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24 April 2008

The construction products Directive (CPD) has become one of the great paradoxes of Europe’s single market legislation: it became law more than 17 years ago, and yet most players in Europe’s construction industry, even if they have heard of it, have yet to notice it in their everyday activities.

Conversely, numerous players in the construction products industry have devoted considerable resources over many years in drafting harmonised European specifications (either harmonised standards - hEN0), or for innovative products, European Technical Approval Guidelines (ETAG). At last, with a substantial body of European standards becoming available, the CE marking of construction products can now get underway.

In fact about 50% of the eventual total of 550 product standards expected to become available over the next two years, can now serve as the basis for CE marking.

It comes as something of a surprise therefore that the European Commission has decided, partly on the grounds of its eventual simplification, at this sensitive stage to proceed with a revision of the directive. This, again, is something of a paradox, as most directives are more or less systematically revised every five years, and yet the CPD has barely been touched in the 17 years of its existence.

For its part, FIEC has long since welcomed the adoption and implementation of the CPD and continues to support the principles of the CE marking of construction products. However, concerned the Commission is contemplating a root and branch revision of the text, FIEC, in a recent position paper, warned against any radical overhaul of the present directive.

As far as FIEC is concerned, the underpinning of the quality of products on the one hand, and market confidence in the various systems of marking on the other, will constitute the benchmarks against which the eventual success of the on-going revision of both the so-called “New Approach to Technical Harmonisation”, and also the CPD itself will be judged.

FIEC emphasised that:

• the confusion and misunderstandings over the true meaning and significance of CE marking must be cleared up and the same goes for clarification of the relationship between CE marking and voluntary (third party) marks.

Furthermore, FIEC believes that the use of additional third party certification marks will always be necessary in order to demonstrate:

• compliance of the product with the entire text of the standard (voluntary and harmonised parts); and

• where appropriate, product characteristics not covered by the relevant standard(s); and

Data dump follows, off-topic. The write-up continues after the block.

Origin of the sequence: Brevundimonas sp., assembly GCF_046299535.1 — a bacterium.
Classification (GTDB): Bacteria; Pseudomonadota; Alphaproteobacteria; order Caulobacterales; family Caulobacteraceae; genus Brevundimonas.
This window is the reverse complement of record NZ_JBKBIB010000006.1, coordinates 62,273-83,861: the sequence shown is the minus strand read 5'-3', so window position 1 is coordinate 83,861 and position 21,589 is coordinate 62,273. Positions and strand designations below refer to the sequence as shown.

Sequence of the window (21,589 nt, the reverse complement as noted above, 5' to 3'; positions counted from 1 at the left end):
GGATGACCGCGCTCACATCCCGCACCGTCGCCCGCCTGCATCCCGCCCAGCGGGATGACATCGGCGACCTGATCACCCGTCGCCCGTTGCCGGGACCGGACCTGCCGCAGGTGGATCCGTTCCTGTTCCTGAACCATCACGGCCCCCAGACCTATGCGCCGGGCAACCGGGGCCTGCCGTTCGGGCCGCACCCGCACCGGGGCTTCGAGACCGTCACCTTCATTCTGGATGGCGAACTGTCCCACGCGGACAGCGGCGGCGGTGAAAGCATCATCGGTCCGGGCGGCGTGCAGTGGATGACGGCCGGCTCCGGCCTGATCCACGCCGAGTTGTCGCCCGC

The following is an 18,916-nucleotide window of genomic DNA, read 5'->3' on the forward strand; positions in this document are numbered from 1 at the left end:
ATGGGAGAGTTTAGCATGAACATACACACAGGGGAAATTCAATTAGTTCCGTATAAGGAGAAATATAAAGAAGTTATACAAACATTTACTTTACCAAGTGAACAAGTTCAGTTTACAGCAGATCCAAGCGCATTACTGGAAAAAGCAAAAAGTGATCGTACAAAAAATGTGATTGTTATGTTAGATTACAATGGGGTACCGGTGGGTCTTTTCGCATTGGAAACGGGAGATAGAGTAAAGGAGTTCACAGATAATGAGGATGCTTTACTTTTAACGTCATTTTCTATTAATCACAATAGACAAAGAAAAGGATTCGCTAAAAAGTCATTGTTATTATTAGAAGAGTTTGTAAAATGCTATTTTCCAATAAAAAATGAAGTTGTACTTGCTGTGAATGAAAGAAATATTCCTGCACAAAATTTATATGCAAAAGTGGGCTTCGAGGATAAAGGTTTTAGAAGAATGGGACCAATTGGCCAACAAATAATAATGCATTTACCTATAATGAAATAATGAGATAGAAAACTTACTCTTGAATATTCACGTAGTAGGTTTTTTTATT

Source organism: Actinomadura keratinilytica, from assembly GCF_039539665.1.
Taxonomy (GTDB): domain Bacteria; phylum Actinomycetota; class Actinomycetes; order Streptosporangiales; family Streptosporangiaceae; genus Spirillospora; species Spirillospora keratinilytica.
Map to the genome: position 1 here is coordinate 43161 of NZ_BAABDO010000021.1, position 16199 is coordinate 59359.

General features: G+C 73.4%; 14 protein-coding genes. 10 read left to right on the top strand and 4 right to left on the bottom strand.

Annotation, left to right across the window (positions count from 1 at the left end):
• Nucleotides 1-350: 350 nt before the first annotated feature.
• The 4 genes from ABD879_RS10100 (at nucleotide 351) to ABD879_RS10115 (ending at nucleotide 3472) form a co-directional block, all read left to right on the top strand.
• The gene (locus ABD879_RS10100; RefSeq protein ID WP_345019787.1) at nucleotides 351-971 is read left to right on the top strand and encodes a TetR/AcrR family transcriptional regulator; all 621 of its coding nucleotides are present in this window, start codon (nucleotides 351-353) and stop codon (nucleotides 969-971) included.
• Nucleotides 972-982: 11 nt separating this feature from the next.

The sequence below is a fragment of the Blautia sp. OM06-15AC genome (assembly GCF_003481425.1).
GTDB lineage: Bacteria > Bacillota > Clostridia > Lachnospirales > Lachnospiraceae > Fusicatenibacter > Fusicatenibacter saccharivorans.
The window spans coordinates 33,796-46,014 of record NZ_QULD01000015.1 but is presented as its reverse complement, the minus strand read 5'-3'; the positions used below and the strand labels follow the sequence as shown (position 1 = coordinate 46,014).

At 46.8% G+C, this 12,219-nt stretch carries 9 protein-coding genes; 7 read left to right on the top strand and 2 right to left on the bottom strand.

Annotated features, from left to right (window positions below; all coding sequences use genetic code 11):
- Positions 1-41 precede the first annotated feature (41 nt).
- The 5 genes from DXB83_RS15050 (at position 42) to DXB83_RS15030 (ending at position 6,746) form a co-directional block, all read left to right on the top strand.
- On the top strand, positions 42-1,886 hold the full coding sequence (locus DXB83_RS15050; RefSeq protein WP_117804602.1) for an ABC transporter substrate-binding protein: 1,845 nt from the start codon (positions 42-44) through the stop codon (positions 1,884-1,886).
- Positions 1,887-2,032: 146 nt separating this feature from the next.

• the involvement of third parties, over and above that foreseen for CE marking.

If CE marking is to be useful it should be made clear that it relates exclusively to the harmonised part (Annex ZA) of the standard. Furthermore CE marking must provide all the information about a product’s characteristics as may be required to satisfy customers, and this information must be reliable.

The attestation of conformity procedure laid down in EC decisions must be such that it instils contractors’ confidence in this reliability.

FIEC insists that construction enterprises should never themselves become involved in CE marking activities (e.g. contractor mixed concrete). In particular, the CE marking of custom made products (non-series production) such as doors, windows and staircases, which is of particular concern to craftsmen and SMEs, should remain a possibility but should not be mandatory.

The texts of the various guidance papers should be rationalised and either integrated into the text of the Directive itself or included as annexes in order to arrive at a comprehensive document.

Responsibility and Liability

Clear lines of responsibility (and hence the attachment of liability for any kind of failure by any party to a construction contract) are a fundamental cornerstone of all national construction processes.

Regardless of the source through which the goods are obtained, a contractor’s recourse in the event of their being defective, or unsuitable for their declared purpose is through the organisation that contracted to supply them.

Moreover, in the eyes of the contractor it is exclusively the supplier of the goods that will be held responsible in the event of failures or shortcomings, including responsibility for incorrect labelling or marking by the manufacturer or incorrect manufacturer’s declarations accompanying the CE marking.

This explains why correct and accurate labelling of products as to their declared performances and limitations, is of such fundamental importance.

It is this information, together with the relevant “National Application Documents” that allows specifiers and contractors to determine the suitability of a product for its intended use.

It is impossible to overstress the importance of these apparently simple and obvious facts.       ce

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